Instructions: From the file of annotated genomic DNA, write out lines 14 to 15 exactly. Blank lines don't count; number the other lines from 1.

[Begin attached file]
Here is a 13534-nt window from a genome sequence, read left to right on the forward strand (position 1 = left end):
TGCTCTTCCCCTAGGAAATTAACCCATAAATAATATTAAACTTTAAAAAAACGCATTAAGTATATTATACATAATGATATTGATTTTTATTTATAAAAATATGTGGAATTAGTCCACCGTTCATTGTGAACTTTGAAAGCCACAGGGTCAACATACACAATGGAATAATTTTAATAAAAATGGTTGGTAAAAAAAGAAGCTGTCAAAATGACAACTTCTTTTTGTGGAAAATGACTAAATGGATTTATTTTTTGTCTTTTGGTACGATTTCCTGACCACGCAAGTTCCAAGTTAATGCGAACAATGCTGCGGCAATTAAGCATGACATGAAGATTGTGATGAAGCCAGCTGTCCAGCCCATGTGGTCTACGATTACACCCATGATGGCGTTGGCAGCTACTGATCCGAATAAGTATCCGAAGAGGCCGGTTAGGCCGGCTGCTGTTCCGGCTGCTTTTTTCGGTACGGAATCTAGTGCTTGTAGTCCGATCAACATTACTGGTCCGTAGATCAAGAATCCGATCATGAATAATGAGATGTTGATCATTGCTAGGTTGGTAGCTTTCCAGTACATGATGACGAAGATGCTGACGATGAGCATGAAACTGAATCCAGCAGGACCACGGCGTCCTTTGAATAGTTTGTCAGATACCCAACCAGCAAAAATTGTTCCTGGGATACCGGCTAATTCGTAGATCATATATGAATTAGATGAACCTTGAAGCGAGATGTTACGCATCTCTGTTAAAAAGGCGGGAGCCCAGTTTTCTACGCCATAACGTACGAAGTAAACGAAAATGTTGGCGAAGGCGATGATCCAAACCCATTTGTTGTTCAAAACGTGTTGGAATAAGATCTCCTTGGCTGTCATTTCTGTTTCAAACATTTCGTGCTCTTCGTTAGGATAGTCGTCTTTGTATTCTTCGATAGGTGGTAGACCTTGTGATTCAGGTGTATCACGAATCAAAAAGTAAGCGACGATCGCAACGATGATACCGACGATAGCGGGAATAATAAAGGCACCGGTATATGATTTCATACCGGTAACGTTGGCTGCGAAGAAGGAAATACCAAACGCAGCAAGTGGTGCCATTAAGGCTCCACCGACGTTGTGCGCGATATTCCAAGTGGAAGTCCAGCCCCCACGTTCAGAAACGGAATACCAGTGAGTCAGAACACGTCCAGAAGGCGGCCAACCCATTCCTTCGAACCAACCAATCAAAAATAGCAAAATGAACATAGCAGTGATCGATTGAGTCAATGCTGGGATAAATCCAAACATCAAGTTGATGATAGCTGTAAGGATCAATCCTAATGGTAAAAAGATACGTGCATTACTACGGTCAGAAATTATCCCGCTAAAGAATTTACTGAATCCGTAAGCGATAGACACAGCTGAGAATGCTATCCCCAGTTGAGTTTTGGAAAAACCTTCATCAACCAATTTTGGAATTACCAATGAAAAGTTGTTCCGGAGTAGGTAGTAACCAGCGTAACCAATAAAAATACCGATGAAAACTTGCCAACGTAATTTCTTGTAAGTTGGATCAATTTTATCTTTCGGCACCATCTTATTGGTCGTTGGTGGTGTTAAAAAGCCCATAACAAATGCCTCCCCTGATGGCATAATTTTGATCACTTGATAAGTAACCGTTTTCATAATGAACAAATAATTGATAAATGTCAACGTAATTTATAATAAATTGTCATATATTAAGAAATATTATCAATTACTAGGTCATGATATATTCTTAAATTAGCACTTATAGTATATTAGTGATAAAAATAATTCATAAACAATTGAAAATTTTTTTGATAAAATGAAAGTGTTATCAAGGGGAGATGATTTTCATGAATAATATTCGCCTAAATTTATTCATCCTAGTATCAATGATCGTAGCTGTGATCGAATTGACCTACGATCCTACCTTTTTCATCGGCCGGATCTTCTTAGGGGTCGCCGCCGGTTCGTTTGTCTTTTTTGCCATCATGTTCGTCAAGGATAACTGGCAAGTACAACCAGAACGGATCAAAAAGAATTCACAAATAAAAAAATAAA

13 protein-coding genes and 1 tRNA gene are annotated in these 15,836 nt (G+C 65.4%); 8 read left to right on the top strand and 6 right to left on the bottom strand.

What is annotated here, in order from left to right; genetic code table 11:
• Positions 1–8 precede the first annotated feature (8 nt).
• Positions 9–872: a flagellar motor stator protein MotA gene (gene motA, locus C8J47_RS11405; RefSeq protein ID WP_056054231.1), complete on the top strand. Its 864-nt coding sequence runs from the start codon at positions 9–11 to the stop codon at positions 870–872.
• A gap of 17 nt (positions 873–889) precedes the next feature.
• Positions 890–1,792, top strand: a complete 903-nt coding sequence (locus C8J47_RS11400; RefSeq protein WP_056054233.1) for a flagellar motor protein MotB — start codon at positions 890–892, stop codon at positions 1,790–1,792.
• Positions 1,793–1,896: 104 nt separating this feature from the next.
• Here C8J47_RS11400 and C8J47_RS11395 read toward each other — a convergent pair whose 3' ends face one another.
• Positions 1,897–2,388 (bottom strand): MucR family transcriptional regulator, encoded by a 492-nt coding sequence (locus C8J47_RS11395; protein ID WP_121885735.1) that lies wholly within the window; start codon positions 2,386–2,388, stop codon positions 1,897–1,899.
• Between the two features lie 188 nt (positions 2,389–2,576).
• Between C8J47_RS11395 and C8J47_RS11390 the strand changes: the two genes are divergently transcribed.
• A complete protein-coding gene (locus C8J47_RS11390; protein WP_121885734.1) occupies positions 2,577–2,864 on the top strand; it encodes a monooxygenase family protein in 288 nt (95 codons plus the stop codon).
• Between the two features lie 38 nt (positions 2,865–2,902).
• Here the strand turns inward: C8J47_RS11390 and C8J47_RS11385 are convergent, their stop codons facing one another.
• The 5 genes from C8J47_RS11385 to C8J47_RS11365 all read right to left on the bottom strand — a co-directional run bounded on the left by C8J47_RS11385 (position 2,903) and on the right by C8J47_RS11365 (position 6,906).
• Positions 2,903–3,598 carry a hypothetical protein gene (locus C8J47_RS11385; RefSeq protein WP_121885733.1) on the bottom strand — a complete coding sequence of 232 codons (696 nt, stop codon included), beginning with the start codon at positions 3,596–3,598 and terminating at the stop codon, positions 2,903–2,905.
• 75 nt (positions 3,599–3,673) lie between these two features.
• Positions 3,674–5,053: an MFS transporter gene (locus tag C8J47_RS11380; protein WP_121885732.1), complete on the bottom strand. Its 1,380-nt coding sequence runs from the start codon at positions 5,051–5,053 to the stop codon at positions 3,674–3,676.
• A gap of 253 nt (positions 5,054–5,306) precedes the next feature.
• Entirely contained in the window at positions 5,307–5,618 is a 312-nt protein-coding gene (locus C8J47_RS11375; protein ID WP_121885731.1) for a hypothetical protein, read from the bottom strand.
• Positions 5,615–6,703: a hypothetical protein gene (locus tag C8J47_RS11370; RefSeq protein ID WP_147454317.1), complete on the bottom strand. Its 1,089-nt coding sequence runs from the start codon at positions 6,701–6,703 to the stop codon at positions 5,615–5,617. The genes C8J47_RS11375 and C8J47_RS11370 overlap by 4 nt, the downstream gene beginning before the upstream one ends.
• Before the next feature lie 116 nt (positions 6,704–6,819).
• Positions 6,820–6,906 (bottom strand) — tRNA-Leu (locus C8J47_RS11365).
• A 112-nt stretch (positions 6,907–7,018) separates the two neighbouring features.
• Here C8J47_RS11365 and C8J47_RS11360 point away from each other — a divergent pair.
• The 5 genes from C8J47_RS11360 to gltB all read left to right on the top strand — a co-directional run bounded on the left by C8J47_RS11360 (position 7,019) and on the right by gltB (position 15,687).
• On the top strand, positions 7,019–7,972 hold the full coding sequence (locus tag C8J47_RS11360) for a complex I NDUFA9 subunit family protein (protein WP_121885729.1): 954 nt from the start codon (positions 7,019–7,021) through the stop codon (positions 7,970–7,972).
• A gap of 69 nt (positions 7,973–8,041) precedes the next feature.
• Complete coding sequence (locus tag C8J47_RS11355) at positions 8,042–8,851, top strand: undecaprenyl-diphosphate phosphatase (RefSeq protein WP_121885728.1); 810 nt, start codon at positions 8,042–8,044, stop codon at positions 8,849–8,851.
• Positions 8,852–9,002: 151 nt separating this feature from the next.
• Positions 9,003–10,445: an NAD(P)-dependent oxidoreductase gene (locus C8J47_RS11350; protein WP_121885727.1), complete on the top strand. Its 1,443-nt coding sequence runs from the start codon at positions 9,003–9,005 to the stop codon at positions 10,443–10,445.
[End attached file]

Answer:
• A complete protein-coding gene (locus C8J47_RS11390; protein WP_121885734.1) occupies positions 2,577–2,864 on the top strand; it encodes a monooxygenase family protein in 288 nt (95 codons plus the stop codon).
• Between the two features lie 38 nt (positions 2,865–2,902).